Complete details of the standards, measurement principles, and data interpreation, can be found in Title 40 of the Code of Federal Regulations Part 50

Summary of the NAAQS Criteria Pollutants

EPANAAQS.gif

EPA Test Methods

EPA approved instruments are designated as either a Federal Reference Method (FRM) or Federal Equivalent Methods (FEM). The complete list of approved instruments for NAAQS evaluating is provided on the EPA Ambient Monitoring Technology Information Center (AMTIC) web site

Real Time Data

EPA and its State and Tribal partners publish near real-time air quality data (typically hourly updates) as well air quality forecasts on the AirNow web site.

The AirNow site also contains, links to Visibility Cameras, which are yet another way to evaluate air pollution.

Examples of clear and hazy days from Boston HazeCam:

boston.jpg

Historical Data

Historical air quality test results are freely available through EPA AirData

EPA & Citizen Science Next Generation of Monitors

EPA has also been involved with Next Generation Air Measuring and is currently offering its Citizen Science Toolbox Resources online:

  • Air Sensor Guidebook;
  • Air Sensor Technology: State of the Science Presentation;
  • Mobile Sensors and Applications for Air Pollutants; and
  • Sensor Evaluation Report.

Other Resources for Air Quality Standards

The U.S. Center for Disease Control (CDC) and its National Institute for Occupational Safety and Health (NIOSH) also offer a wealth of guidance. In particular, the NIOSH Manual of Analytical Methods is a collection of procedures for sampling and analysis of contaminants including workplace air.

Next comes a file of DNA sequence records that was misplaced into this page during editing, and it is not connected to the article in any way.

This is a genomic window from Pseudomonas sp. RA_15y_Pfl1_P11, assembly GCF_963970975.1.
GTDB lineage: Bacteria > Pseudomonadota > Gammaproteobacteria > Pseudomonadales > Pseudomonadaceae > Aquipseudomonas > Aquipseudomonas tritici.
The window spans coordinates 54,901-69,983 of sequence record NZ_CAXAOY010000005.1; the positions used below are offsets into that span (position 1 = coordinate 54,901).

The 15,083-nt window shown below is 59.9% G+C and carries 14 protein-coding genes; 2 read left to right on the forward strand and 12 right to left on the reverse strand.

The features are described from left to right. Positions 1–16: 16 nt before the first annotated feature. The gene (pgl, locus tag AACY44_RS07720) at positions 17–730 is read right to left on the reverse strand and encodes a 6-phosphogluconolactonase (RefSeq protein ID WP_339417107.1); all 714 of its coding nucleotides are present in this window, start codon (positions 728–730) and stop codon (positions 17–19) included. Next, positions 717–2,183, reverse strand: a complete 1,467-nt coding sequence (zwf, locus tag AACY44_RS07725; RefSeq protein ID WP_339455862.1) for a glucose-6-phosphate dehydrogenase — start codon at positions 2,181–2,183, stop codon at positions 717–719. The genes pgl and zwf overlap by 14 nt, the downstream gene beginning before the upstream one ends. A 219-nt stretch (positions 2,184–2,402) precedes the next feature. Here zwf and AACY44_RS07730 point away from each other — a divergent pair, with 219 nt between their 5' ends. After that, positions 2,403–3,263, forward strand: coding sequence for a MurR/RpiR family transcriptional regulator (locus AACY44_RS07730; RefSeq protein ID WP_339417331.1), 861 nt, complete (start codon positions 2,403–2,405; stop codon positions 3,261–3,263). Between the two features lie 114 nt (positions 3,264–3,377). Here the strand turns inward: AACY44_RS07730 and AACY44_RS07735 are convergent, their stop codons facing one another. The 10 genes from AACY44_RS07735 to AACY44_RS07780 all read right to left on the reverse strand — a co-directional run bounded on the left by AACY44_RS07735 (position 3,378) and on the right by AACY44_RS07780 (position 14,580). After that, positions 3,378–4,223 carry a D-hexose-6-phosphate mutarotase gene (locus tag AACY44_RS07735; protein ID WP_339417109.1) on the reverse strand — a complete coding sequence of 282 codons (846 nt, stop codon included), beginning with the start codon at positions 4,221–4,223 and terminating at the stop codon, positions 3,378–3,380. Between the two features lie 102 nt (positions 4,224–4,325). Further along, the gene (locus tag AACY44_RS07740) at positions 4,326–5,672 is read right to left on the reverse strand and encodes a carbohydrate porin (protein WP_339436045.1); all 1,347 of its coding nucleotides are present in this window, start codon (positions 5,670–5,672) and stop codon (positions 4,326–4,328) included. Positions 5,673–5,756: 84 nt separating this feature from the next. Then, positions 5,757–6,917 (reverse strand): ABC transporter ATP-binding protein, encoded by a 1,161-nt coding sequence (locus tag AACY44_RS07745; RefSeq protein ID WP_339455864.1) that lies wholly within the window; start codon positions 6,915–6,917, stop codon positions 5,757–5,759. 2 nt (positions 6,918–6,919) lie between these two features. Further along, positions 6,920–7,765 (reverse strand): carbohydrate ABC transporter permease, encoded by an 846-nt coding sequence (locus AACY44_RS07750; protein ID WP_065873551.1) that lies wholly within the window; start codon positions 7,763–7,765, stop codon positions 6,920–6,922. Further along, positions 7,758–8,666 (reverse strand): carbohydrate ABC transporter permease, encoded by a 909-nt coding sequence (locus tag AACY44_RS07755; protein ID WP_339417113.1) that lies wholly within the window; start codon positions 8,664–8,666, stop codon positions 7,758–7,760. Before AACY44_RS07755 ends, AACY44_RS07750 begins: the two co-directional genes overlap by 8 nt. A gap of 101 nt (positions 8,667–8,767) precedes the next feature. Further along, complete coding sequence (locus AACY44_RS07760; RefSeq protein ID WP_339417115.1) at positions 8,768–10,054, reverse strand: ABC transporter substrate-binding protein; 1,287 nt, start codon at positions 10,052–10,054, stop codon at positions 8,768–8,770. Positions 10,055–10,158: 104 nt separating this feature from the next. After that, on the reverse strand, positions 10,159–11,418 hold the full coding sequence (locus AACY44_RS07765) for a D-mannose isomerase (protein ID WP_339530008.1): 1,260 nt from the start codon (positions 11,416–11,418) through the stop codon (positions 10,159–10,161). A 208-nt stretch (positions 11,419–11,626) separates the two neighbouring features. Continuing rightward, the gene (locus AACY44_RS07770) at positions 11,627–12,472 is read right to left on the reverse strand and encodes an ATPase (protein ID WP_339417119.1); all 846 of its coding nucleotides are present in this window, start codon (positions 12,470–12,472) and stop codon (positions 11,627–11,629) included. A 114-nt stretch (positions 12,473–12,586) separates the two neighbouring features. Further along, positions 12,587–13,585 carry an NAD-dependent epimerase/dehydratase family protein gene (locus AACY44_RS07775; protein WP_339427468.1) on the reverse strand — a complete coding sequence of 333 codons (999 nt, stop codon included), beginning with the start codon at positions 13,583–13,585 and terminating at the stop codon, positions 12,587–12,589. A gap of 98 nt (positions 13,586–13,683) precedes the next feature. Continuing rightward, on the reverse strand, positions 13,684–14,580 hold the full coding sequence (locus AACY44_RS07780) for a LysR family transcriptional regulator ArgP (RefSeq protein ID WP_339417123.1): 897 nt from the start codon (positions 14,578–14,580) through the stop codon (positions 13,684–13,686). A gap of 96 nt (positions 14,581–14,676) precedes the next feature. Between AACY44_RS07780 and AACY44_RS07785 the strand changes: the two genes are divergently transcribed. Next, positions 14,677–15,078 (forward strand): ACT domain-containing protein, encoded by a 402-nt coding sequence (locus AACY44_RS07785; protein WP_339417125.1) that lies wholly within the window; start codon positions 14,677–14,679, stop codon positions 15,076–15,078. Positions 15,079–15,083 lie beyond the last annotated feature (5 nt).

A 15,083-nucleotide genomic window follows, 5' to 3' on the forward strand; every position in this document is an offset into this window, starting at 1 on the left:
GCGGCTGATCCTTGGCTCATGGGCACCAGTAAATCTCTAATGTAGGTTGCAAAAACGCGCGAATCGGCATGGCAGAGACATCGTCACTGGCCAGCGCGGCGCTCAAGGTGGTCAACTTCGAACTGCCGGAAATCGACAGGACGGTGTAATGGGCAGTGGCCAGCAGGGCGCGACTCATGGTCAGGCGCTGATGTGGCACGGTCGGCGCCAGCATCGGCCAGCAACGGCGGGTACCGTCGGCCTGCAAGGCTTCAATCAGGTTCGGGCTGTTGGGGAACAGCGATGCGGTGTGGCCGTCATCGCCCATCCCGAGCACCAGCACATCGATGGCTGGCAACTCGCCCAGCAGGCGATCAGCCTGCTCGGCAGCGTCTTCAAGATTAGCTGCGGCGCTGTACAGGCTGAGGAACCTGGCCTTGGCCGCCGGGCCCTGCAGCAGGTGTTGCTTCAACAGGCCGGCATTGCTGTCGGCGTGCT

The Agency for Toxic Substances and Disease Registry (ATSDR), based in Atlanta, Georgia, is a federal public health agency of the U.S. Department of Health and Human Services. Their Toxicological Profiles, is particularly useful for when a pollutant can be identified by compound or element.

Particle Sensing Project

Public Lab has initiated a Particle Sensing Project focused primarily on Silica. This project overlaps with and includes the DustDuino and is coordinated on the Air-Quality Google Group (join in left sidebar).

DustDuino

DustDuino can help individuals with limited resources monitor PM10 and PM2.5 concentrations, indoors or outdoors. It uses Shinyei PPD42NS, a $15USD optical sensor that uses an LED and a lens to determine the concentration of dust in a partially closed chamber that draws in air from its surroundings. The sensor data is received by an Arduino development board and transmitted to Xively. Prototypes of DustDuino have been successfully built and used in various indoor and outdoor locations.

Cypress Hills Air Quality (CHAQ) Initiative

In 2013, this 8 week Air Quality Class was created for middle-schoolers in the Cypress Hills Air Quality (CHAQ) Initiative, with support from the United States Environmental Protection Agency's program "Citizen Science: Community Involvement Today and in the Future". This project was a collaboration with the Cypress Hills Local Development Corporation. Joe Saavedra and Liz Barry are the Public Laboratory facilitators. Georgia Bullen, Yael, and Jason Lipshin are involved from MIT.

Air Column Monitor

The air column monitor is in early phases of development. The April 2012 EcoHackII at Parsons in NYC brought together a group of developers, "scientists", data visualizers and activists to work on the initial design. This tool is being developed as a partnership between Public Lab and the AirQualityEgg/Sensemakers community.

Roomba Indoor Air Quality Mapping

This tool is being developed to experiment with visually mapping indoor air quality. A Roomba--the room cleaning vacuum--is programmed to travel all around a room once it is left to roam. Therefore, it is an ideal tool to assess the quality of air throughout a room.


indoor-air-quality-mapping air-quality air-quality-egg dustduino plots-air-quality